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Daoism in Yunnan

eight diagrams

Eight diagrams-the symbol of Taoism

Taoism, also known as Daoism, is a religious or philosophical tradition of Chinese origin with an emphasis on living in harmony with, and in accordance to the natural flow or cosmic structural order of the universe commonly referred to as the Tao (道, also romanized as Dao). Taoist thought and philosophy was later incorporated into the religious traditions and practices of the ancient Chinese religion hundreds of years after its original development. The term Tao means the "natural way of the universe", "the way", "path", or "principle", and can also be found in other unrelated ancient Chinese philosophies and religions other than Taoism. In Taoism, however, Tao denotes something that is both the source of, and the force behind, everything that exists.

the golden temple

The golden temple in Kuming,Yunnan

Taoism drew its cosmological notions from the tenets of the School of Yin Yang, and is heavily influenced and informed by the acknowledged oldest text of ancient Chinese classics, the I Ching, which prescribes a system of philosophical thought on the ethics of human behaviours based on articulating cycles of change in the natural and social worlds by means of hexagrams, and includes instructions for divination practice still adhered to by modern-day religious Taoists.[1] Daoism, as Taoism is sometimes referred, diverged sharply from Confucian thoughts by scorning rigid rituals and social classes.[2] The Tao Te Ching, a compact and ambiguous book containing teachings attributed to Laozi (Chinese: 老子; pinyin: Lǎozǐ; Wade–Giles: Lao Tzu), is widely considered the keystone work of this philosophy. Together with the writings of Zhuangzi, which interprets and adds to the teaching of Laozi, these classic texts provide the philosophical foundation of Taoism deriving from the 8 trigrams (bagua) of Fu Xi in the 2700s BC in China, the various combinations of which creates the 64 hexagrams as documented in the I Ching.

the western hills

The western hills in Kunming,Yunnan

Taoist propriety and ethics may vary depending on the particular school, but in general they tend to emphasize wu-wei (action through non-action), "naturalness", simplicity, spontaneity, and the Three Treasures: jing (sperm/ovary energy, or the essence of the physical body), qi (energy, including the thoughts and emotions), and Shén (spirit or spiritual power).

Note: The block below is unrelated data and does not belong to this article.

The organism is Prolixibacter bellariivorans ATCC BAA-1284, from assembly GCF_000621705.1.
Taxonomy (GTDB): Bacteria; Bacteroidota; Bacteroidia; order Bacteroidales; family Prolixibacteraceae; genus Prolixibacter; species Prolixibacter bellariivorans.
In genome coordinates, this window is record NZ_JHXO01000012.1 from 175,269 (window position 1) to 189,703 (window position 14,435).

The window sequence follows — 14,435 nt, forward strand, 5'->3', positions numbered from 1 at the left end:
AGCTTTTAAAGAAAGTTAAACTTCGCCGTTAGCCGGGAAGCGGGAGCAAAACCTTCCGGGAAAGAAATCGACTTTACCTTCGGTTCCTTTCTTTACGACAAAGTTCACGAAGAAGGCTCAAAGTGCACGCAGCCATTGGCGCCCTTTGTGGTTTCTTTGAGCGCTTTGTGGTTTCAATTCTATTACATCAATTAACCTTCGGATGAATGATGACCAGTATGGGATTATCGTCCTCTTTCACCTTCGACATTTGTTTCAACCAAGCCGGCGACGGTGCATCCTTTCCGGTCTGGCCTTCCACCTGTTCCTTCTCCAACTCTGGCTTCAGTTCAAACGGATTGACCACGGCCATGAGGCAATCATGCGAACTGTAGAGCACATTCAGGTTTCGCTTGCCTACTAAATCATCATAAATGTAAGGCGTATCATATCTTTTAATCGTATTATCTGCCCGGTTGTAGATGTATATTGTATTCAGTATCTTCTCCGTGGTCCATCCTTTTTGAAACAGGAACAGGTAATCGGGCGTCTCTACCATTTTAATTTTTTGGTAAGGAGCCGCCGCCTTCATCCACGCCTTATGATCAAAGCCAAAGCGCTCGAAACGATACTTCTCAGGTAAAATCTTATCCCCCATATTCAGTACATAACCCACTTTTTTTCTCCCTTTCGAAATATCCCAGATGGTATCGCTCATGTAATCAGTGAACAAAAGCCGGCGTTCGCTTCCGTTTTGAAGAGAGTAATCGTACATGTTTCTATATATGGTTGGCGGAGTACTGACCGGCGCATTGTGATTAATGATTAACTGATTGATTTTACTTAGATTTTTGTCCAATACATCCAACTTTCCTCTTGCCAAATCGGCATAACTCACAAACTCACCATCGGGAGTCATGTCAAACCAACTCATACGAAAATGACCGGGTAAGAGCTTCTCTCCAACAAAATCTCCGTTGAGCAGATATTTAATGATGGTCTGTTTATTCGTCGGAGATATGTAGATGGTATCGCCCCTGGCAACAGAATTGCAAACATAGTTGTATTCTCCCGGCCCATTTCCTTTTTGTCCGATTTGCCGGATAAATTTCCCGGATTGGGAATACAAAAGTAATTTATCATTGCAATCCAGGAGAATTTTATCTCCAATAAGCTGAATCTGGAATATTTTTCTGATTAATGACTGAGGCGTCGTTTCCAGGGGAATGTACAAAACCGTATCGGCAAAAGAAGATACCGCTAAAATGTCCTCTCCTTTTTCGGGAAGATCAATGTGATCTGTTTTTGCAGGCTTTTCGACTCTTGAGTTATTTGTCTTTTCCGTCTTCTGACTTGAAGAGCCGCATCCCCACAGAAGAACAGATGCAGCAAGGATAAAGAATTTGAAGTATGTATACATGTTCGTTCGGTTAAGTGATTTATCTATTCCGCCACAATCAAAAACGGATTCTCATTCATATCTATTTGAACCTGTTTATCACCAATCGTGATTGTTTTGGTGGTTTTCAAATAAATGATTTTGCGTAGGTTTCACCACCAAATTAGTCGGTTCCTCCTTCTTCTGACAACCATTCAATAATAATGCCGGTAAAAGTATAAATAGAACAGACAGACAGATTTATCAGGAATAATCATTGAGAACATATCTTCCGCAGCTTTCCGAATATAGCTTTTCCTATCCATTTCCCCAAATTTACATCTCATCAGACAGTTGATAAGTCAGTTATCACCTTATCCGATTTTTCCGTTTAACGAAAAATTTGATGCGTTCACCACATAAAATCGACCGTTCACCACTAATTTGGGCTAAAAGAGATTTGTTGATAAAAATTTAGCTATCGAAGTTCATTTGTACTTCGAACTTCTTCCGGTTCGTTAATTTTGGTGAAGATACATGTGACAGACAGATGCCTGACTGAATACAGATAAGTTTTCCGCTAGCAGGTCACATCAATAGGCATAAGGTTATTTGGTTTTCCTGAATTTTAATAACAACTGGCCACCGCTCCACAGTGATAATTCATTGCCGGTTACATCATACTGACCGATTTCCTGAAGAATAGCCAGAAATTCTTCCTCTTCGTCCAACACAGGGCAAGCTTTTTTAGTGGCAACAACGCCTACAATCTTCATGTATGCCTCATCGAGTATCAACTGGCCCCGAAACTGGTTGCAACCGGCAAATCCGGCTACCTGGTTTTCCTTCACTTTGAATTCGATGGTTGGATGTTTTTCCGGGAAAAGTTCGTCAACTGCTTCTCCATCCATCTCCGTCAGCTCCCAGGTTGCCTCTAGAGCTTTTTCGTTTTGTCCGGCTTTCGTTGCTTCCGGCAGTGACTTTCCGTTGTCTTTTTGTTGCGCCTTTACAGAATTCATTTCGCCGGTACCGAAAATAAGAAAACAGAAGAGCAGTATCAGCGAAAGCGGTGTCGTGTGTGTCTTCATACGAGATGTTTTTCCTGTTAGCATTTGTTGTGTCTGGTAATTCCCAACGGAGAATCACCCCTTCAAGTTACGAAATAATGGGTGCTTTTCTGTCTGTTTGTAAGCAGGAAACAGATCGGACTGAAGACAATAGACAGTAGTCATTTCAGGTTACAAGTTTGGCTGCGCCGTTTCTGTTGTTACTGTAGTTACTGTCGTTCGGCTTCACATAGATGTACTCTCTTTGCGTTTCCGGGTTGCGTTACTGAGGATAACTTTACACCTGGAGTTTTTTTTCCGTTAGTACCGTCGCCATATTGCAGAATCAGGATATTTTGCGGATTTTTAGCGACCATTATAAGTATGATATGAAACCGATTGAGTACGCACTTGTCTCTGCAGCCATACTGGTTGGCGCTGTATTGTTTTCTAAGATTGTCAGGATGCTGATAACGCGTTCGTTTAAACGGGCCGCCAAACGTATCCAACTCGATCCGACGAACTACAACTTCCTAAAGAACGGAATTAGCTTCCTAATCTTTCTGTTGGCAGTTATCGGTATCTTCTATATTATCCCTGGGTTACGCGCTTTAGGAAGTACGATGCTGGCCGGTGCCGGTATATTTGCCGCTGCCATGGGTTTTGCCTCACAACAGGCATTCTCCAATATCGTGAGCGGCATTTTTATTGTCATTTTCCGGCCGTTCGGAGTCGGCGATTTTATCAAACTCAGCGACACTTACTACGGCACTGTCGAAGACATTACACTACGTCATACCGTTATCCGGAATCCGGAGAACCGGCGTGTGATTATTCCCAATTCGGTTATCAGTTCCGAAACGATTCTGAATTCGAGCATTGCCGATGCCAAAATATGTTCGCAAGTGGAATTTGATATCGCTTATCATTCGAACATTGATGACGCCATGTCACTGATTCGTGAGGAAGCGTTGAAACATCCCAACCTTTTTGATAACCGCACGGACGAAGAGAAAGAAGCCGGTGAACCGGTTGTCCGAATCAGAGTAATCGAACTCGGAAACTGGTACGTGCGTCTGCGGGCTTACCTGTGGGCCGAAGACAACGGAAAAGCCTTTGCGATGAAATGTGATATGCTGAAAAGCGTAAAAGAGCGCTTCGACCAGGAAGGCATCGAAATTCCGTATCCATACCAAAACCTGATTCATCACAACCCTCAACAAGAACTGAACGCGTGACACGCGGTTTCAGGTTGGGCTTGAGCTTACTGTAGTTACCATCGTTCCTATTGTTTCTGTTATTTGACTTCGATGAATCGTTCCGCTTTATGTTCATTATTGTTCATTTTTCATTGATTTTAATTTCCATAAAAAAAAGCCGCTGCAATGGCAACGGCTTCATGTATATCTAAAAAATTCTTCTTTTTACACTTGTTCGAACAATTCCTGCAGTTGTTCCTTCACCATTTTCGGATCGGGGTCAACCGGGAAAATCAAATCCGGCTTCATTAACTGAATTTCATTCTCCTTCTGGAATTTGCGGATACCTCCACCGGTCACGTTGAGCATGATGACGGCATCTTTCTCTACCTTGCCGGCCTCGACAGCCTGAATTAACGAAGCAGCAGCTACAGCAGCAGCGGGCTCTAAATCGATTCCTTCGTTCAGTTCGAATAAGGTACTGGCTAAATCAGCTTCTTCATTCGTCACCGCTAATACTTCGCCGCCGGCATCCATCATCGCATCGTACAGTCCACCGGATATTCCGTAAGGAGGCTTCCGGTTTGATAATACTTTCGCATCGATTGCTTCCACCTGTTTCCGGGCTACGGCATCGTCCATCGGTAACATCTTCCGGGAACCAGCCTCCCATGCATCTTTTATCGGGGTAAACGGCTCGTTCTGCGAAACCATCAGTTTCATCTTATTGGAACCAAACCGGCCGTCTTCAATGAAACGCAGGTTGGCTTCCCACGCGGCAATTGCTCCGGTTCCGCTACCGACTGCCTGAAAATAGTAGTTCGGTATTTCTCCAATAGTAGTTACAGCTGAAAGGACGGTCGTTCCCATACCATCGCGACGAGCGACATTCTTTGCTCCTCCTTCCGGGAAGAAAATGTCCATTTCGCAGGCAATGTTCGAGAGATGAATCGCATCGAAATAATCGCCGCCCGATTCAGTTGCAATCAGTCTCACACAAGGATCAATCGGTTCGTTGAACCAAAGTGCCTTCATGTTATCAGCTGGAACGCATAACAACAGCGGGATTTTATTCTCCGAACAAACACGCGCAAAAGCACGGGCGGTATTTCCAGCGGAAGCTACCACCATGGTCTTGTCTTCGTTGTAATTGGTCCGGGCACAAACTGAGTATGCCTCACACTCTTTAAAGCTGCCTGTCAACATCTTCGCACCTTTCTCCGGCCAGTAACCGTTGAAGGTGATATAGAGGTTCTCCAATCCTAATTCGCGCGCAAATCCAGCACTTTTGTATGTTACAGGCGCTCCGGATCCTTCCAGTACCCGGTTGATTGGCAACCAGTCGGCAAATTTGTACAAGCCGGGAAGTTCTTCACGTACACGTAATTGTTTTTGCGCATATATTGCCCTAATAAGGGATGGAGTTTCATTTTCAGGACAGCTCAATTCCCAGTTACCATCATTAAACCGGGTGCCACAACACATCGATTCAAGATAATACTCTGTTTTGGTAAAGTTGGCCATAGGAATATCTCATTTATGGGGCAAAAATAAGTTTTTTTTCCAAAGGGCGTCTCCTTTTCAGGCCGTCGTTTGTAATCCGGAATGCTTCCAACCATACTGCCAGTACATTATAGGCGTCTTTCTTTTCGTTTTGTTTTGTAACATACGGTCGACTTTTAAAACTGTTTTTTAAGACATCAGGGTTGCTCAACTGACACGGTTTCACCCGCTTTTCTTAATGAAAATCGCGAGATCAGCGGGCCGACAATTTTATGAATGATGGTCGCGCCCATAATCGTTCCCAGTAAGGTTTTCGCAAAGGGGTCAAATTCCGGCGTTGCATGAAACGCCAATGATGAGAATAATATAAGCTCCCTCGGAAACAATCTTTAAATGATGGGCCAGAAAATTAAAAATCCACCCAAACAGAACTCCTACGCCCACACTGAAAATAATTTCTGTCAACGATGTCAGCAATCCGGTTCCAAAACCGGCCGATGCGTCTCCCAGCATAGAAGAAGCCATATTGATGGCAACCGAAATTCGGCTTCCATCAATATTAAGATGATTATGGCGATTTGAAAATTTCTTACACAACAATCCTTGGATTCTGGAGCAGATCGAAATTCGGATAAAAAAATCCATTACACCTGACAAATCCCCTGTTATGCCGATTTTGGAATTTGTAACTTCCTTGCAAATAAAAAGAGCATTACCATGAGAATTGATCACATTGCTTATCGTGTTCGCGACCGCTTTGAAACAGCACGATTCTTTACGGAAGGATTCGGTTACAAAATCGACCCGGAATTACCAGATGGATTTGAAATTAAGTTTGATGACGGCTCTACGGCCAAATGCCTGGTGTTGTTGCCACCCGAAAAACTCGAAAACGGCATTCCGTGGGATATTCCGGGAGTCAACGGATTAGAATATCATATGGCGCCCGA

Taoism has had a profound influence on Chinese culture in the course of the centuries, and clerics of institutionalised Taoism (Chinese: 道士; pinyin: dàoshi) usually take care to note distinction between their ritual tradition and the customs and practices found in Chinese folk religion as these distinctions sometimes appear blurred. Chinese alchemy (especially neidan), Chinese astrology, Chan (Zen) Buddhism, several martial arts, traditional Chinese medicine, feng shui, and many styles of qigong have been intertwined with Taoism throughout history. Beyond China, Taoism also had influence on surrounding societies in Asia.

After Laozi and Zhuangzi, the literature of Taoism grew steadily and was compiled in form of a canon—the Daozang—which was published at the behest of the emperor. Throughout Chinese history, Taoism was nominated several times as a state religion. After the 17th century, however, it fell from favor.

Laozi is traditionally regarded as the founder of Taoism and is closely associated in this context with "original" or "primordial" Taoism. Whether he actually existed is disputed; however, the work attributed to him – the Tao Te Ching – is dated to the late 4th century BCE.